Exhibition casts light on Napoleon's ambitions

By Greg Ansley

Napoleon Bonaparte sent an expedition to Australia in 1800. Photo / AP
Napoleon Bonaparte sent an expedition to Australia in 1800. Photo / AP

Bastille rather than Australia Day? La Marseillaise instead of Advance Australia Fair? Dancing in the street with the election of President Francois Hollande?

Maybe not. But a new exhibition about to open in Melbourne throws rare light on French travels and ambitions in the great southern land, reflecting deep interest held by Emperor Napoleon Bonaparte and his wife Josephine.

In 1800 Napoleon despatched an expedition to the continent that charted Tasmania and produced the first map of Victoria, officially known to the French at the time as Terre Napoleon despite Britain's colonies.

Scientific teams returned to France with flora and fauna, treatises on its indigenous population and maps and charts.

The hothouse at the imperial couple's rural residence of Chateau de Malmaison, just outside Paris, was planted with Australian species. Kangaroos, emus and black swans wandered among larger Australian flora.

This was early travel promotion at its best.

"World leaders in the age of exploration, Napoleon and Josephine were a true power couple, famous and stylish," said Ted Gott, senior curator international at the National Gallery of Victoria.

Next month it opens its Napoleon: Revolution to Empire exhibition, examining French art, culture and life from the 1770s to the 1820s, with almost 300 paintings, drawings, engravings, sculpture, furniture, textiles, porcelain, fashion and jewellery.

Gott said the exhibits illustrated Napoleon and Josephine's belief that the advancement of knowledge was integral to social order: "They welcomed scientists and artists to receptions and dinners where world affairs were reshaped under their rule."

Which raises an enduring debate over French designs on Australia - were they purely scientific, as one side argues, or did they include potential colonisation, or at least frustration of British settlement?

The Dutch had first briefly touched Australia in 1606 when Willem Jansz spotted Cape York, the English followed with the roguish William Dampier 80 years later and Captain James Cook's voyages - followed avidly by Napoleon - led to the first penal settlements.

But France was also active. Louis-Antoine de Bougainville, sent by King Louis XV in 1756 to search for the fabled southern lands, was the first European to see the Great Barrier Reef; in 1772 Captain Marc-Joseph Marion Dufresne claimed Van Dieman's Land (Tasmania) for France, and Louis Francois de St Allouarn did the same with Dirk Hartog Island, off northern Western Australia.

Jean-Francois de Galaup, Comte de La Perouse, called briefly at Port Jackson (Sydney) a decade later before vanishing into the Pacific, and Bruni d'Entrecasteaux discovered Esperance in Western Australia, the Derwent and Huon Estuaries in Tasmania, charted the coastline and produced the first catalogue of Australian flora.

But it was Nicolas Baudin who linked Australia directly with Napoleon, convincing the Institute of France of the value of a southern expedition and winning the Emperor's approval to sail in October 1800 with two ships, Le Geographe and Le Naturaliste.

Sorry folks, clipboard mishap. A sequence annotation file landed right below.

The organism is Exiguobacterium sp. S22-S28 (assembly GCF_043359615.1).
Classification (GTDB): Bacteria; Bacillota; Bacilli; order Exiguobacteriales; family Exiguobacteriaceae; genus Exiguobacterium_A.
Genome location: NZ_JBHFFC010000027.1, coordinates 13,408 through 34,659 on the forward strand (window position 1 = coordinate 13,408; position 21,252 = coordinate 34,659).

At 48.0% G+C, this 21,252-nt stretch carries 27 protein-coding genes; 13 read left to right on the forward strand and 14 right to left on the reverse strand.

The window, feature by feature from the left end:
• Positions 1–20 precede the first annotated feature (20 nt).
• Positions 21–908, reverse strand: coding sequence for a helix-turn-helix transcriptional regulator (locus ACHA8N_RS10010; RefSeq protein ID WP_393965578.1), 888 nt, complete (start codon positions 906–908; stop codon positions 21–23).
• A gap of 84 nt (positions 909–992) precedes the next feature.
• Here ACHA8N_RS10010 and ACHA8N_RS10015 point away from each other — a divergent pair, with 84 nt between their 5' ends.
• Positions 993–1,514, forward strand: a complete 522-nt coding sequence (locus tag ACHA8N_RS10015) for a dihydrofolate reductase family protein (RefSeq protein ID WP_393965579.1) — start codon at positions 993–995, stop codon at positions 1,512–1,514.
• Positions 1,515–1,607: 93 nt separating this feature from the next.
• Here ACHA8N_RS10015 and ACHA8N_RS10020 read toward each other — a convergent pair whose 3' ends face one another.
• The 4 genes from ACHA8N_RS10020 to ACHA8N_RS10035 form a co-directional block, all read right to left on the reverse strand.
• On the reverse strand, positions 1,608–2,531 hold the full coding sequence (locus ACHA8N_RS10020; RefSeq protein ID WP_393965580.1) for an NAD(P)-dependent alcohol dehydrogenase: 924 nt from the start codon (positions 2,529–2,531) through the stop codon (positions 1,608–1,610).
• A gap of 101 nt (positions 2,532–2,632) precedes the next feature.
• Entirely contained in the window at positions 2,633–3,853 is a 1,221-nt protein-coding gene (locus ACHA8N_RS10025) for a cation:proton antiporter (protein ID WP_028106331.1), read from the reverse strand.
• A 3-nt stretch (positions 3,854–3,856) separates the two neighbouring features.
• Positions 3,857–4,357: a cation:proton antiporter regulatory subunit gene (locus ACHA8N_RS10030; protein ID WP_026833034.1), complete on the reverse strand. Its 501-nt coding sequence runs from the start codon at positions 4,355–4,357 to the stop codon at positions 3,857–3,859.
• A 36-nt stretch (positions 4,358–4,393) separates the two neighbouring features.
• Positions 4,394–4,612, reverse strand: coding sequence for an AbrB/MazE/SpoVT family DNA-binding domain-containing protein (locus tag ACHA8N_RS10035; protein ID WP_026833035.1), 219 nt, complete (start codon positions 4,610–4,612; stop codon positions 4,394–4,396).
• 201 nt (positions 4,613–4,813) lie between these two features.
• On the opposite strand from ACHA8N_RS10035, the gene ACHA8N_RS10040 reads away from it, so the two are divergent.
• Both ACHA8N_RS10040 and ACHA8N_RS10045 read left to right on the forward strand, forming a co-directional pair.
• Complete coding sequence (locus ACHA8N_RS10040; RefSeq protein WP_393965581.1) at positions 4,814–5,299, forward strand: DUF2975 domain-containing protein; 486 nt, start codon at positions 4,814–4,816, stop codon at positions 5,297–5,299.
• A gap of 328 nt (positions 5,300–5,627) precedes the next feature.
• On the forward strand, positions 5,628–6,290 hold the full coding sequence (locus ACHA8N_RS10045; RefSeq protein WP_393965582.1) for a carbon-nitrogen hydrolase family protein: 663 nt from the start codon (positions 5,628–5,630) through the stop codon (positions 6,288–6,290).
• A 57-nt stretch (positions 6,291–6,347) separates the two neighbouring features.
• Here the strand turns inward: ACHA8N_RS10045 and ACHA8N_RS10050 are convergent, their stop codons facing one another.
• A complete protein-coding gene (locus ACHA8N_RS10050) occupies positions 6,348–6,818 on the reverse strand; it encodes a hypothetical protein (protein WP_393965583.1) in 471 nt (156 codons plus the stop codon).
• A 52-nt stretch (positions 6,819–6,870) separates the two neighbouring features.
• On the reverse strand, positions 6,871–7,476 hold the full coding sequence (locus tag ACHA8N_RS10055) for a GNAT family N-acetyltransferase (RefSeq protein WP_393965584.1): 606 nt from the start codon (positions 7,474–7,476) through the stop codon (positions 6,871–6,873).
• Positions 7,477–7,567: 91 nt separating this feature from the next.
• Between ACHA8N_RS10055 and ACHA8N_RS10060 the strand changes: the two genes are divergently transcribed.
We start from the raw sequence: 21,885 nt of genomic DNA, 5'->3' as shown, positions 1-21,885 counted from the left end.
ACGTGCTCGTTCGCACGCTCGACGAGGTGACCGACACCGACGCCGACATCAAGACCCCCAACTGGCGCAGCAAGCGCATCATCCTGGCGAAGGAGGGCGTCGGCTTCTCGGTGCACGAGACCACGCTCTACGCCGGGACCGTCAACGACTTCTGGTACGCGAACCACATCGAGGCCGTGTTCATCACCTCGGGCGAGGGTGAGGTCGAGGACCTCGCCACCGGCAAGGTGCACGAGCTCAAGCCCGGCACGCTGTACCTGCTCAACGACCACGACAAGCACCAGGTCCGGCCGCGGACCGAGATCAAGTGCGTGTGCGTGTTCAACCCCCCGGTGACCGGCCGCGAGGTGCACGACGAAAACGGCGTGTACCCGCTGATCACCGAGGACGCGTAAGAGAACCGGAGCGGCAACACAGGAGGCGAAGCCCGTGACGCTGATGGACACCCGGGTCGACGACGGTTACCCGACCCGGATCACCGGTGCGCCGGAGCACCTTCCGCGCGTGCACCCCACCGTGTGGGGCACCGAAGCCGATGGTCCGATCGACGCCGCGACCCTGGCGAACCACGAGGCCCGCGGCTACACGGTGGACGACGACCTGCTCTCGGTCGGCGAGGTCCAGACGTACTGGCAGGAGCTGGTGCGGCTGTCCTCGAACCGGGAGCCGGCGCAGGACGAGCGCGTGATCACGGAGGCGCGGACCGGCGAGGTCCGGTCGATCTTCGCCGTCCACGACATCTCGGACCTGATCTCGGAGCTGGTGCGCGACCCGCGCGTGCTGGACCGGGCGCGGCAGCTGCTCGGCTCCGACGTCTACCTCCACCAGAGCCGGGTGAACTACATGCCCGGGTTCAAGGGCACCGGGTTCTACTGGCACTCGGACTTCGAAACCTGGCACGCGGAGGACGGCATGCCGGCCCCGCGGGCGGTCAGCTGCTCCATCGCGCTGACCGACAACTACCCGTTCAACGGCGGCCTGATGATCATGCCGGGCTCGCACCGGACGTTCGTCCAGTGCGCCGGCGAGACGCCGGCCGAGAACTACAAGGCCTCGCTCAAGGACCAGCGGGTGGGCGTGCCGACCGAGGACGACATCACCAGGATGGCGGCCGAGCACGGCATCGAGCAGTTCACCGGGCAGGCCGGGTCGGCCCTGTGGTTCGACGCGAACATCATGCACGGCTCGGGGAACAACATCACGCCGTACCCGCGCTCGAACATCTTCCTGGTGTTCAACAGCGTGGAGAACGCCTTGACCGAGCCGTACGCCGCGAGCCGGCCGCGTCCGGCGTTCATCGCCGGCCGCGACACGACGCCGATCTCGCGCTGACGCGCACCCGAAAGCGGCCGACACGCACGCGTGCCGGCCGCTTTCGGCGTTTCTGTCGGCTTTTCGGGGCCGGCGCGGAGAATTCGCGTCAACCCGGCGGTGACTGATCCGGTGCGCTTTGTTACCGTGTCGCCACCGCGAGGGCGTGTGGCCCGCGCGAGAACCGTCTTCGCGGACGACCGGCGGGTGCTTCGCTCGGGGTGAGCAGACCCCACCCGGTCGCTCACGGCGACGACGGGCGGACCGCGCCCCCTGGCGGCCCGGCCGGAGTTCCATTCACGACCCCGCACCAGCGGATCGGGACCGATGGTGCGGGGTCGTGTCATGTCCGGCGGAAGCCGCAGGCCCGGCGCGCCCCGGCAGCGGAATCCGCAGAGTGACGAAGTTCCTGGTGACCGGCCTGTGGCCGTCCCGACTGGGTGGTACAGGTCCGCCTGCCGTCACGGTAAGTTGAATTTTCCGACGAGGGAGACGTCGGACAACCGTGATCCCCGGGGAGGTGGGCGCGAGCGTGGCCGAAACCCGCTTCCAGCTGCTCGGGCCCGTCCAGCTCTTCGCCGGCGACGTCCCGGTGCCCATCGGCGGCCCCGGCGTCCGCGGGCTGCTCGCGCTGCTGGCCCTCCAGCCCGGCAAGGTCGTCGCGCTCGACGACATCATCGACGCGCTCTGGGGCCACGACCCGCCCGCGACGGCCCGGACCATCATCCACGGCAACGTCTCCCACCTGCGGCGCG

Baudin's orders were to explore the coastline of New Holland from the north to the southwest, and the east coast of Van Dieman's Land. He reached Western Australia in May 1801, sailed north to Timor, then returned to Tasmania and a tense confrontation with British rival Matthew Flinders in what is now Encounter Bay.

In his account of the meeting, within weeks of the peace negotiated at Amiens, Flinders wrote that he had cleared the decks of his ship for action and kept his broadside to Le Geographie in case Baudin's flag of truce was a ruse.

In the event the two met in peace and Baudin, with an ailing crew that included only a handful able to man the ship, set sail for Port Jackson.

They arrived with a crew "covered with black scabs ... joints stiffened ... [and] to the leaden colour common to scurvy patients were added swollen gums sticking out of their mouth showing dead patches and other ulcers".

Restored to health, Le Geographie set sail for France in 1803, but Baudin died of tuberculosis on the voyage.

His expedition produced valuable maps and knowledge, but some argue there had been more to the expedition than science. Some historians maintain Baudin intended claiming territory, but had lost to Flinders.

The late John Holland Rose, a distinguished English historian who wrote a landmark biography of Napoleon, wrote that the mysterious Australian continent appealed to the Emperor's imagination, "transformed by French energy into a second fatherland".

Rose claimed Napoleon's motives in approving Baudin's expedition were political, and that Terre Napoleon maps showed that "under the guise of being an emissary of civilisation, Commodore Baudin was prepared to claim half the continent for France".

The equally distinguished late historian and journalist Sir Ernest Scott said such claims had never been proved, with "not a scrap of evidence ... adduced from memoirs, letters, or state papers".

Contemporary historians have also disputed suggestions that Napoleon, on the rampage in Europe, had seen strategic value in Australia and could have taken the colonies from Britain.

In 1803 a squadron under the command of Rear-Admiral Charles-Alexandre Linos had been chased off by Commodore Nathaniel Dance, a daring Royal Navy officer who disguised a fleet of East India merchantmen as warships off Malaya.

In 1810 Napoleon reportedly ordered a new naval incursion into the Indian Ocean with one of its targets Port Jackson, "where considerable resources will be found", but by then France had no chance against the Royal Navy and the expedition was cancelled.

- NZ Herald

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